Health

5 ‘healthy’ foods that contain more sugar than a Tim Tam

To get that balance back into our lives after Easter, here at Healthy Mummy H.Q we have dedicated April our Sugar Detox month! We have even made our April 28 Day Weight Loss Challenge the Sugar Detox Challenge, helping mums reduce the sweet stuff from their diet without missing out on tasty treats, and in turn boost their weight loss results.

Added sugars in foods and drinks provide no nutritional benefit and just add to the total calories, which is bad for health as well as not good for your weight loss plan. 

Too much sugar can increase your chance of health issues and diseases including diabetes, cardiovascular disease, cancer, and dental cavities, so it’s a no-brainer that reducing your daily intake will help you have a healthier lifestyle.

And it’s not just the obvious places like cakes and biscuits that you have to be mindful of sugar.

5 ‘Healthy’ Foods That Contain More Sugar Than A Tim Tam

5 ‘healthy’ foods that contain more sugar than a Tim Tam!

Even some foods and drinks that market themselves as being healthy are often packed with the stuff, which means that if you are trying to eat well and lose weight while following a weight loss plan, you need to be extra vigilant.

Today we delve in and have a look at some popular grocery items and see how their sugar content for a standard serve stacks up against the sugary Aussie icon – the Tim Tam.

A standard Tim Tam contains 8.3g of sugar per biscuit – that’s around 2 teaspoons.

How do these ‘healthy’ foods compare on their sugar content?

1. Kellogg’s Fruit and Nut Special K Bar

muesli bars

So you might think that a muesli bar or cereal bar would be a good option for a healthy snack? You might be surprised to learn that a Kellogg’s Fruit and Nut Special K Bar contains 9.3g of sugar per 28g bar (that’s more than 2 tsp per bar).

2. Cereal

Bowl of cereal and milk

Cereal itself is not always a better option either (unless you opt for a homemade porridge or homemade bircher muesli). Crunchy Nut Cornflakes contain 11.1g per 35g serve – and that’s assuming that you stick to the recommended 1/2 metric cup serving.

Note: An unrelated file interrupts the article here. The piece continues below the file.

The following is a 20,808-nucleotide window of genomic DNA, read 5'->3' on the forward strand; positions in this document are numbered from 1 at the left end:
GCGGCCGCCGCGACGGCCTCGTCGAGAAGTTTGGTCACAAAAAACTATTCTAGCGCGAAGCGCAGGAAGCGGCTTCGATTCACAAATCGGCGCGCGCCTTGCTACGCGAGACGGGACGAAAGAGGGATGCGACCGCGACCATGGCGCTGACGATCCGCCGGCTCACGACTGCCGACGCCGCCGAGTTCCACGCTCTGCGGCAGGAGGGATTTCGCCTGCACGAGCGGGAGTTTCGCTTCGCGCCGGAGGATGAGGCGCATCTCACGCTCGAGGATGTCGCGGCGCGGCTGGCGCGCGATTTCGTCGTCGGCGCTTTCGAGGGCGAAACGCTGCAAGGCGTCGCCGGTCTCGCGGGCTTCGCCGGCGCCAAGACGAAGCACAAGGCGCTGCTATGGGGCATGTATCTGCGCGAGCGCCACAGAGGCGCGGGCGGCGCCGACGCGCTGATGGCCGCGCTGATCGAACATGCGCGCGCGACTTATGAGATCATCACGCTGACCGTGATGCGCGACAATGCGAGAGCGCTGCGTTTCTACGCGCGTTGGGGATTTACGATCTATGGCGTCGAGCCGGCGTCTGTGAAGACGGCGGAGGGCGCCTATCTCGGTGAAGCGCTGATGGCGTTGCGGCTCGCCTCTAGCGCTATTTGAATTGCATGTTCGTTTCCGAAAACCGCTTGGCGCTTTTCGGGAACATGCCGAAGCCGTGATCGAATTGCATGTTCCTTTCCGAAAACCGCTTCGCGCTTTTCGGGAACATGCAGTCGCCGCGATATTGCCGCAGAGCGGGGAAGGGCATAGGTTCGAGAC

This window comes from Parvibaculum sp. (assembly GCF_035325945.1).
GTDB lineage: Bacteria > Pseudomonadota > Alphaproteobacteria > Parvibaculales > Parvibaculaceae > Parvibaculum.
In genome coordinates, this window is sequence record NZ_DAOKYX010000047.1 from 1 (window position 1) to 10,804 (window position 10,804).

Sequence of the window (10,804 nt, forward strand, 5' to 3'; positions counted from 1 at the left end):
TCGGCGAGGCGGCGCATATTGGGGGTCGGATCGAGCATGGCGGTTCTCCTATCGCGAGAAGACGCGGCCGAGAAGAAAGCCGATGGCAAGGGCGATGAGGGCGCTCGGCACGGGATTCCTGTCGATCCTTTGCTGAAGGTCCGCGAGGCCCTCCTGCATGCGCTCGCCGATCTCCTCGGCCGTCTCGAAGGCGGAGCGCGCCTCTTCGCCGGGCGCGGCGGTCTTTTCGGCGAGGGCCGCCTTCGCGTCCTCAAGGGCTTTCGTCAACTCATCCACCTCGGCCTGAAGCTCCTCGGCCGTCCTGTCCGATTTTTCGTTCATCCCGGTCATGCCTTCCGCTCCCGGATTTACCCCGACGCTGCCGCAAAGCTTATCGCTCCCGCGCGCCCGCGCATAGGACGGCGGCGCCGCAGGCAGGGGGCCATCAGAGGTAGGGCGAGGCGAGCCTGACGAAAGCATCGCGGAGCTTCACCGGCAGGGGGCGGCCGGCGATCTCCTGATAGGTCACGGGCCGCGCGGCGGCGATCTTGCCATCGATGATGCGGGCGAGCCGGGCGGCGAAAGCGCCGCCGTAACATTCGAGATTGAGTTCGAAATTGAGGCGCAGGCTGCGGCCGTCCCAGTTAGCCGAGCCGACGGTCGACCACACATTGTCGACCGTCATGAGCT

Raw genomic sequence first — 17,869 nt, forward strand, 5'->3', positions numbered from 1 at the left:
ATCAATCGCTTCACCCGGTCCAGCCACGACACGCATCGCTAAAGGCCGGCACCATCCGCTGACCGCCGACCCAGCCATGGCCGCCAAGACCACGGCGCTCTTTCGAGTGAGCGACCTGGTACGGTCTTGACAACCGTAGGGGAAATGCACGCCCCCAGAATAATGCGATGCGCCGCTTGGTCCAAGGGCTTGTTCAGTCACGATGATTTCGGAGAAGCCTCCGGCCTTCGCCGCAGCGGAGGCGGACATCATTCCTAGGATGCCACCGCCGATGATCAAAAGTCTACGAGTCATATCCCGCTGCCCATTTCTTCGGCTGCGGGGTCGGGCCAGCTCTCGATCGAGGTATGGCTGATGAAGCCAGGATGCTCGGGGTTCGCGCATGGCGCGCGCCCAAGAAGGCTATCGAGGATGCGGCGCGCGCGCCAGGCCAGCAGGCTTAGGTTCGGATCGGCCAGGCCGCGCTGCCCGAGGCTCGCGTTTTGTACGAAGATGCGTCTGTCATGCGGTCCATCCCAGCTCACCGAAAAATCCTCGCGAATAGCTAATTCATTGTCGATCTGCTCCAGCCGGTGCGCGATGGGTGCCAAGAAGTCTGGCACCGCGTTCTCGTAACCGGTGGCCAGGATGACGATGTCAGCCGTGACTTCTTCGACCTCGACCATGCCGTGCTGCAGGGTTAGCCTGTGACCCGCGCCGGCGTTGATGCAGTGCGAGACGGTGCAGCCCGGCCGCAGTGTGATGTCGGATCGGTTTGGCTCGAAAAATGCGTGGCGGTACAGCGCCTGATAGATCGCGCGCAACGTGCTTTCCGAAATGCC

3. Flavoured yoghurts

Opened cup of fruit yogurt with spoon in it close up photography.

Love to snack on flavoured yoghurts? You may be alarmed to see that a Ski D’lite Peach Melba Yoghurt contains 26g per 200g tub. That’s almost 7 tsp of sugar in one single serve tub. You’re much better off sticking to natural or Greek yoghurt instead.

4. Coleslaw

A bowl of coleslaw.

Even savoury items aren’t free of sugar. Woolworths Low Fat Coleslaw contains 11.5g of sugar per single serve 134g tub. The low fat version has more sugar than the full fat coleslaw – this is quite common as the reduction in fat also compromises the flavour – so sugar is added to put some taste back in.

5.Pasta Sauce

tin tomato

And if you like the fresh pasta sauce from the chilled section at the supermarket, you should know that half a 340g tub of Leggo’s Fresh Napoli Tomato Pasta Sauce contains 8.3g of sugar – which is exactly the same amount of sugar as a Tim Tam.

What should I use instead?

If you can – sugar is best avoided in your cooking and baking (as well as your shopping). Often it is added by food manufacturers to prolong the shelf life as well as to make it taste better (meaning you will buy it again and again).

Often you will find that when you make your own meals at home (especially savoury ones) there is just no need to add any sugar as the natural sugars in your fresh fruits and vegetables are enough.

Lemon Date Oat Biscuits

 

But that doesn’t mean you can’t enjoy sweet things sometimes.

  • Fruit – fresh or frozen fruit is a great way to sweeten food. Add bananas to your Healthy Mummy Smoothies, puree frozen raspberries to add to your Greek yoghurt, use steamed and pureed apple to sweeten your baking.
  • Vanilla beans – naturally sweet vanilla can be a great addition to baking and sweet foods. Go for the real deal, or the vanilla bean paste if you find it. You can also sometimes find good quality vanilla extract – which is a better option than vanilla essence as it is closer to the real thing.
  • Cinnamon – this sweet spice can add a touch of sweetness to both sweet and savoury dishes.
  • Dates – dried fruit is a great way to add sweetness to desserts and baking like in our Lemon and Date Oat Biscuits (pictured above). Dates do contain natural sugars, so it’s still important not to overdo it.
  • Honey – this sweet syrup is another one that works well with sweet or savoury dishes. Though this high in natural sugar, it is an option when you do need a hit of sweetness and don’t want to use sugar.

Reducing your sugar intake can certainly feel overwhelming to start with. So, to help we have put together a SUGAR DETOX pack to give you the tools you need to help detox from sugar.

Get the Free Sugar Detox Challenge Recipe Pack.

goodbye sugar

 

mandy-dos-santos
written by:

Amanda Dos Santos

Mandy is an experienced Nutritionist, food scientist and writer with over 10 years experience in the Heath industry. She has been part of the Healthy Mummy team of experts since 2012, writing informative and current blog posts and contributing to our recipe books. She has played an integral part in creating the recipes on our 28 Day Weight Loss Challenges since they first started in July 2014.Mandy is a mum of three and loves working for The Healthy Mummy, ”Especially on the challenges as I can create recipes which empower women to create nourishing food for themselves and their families’."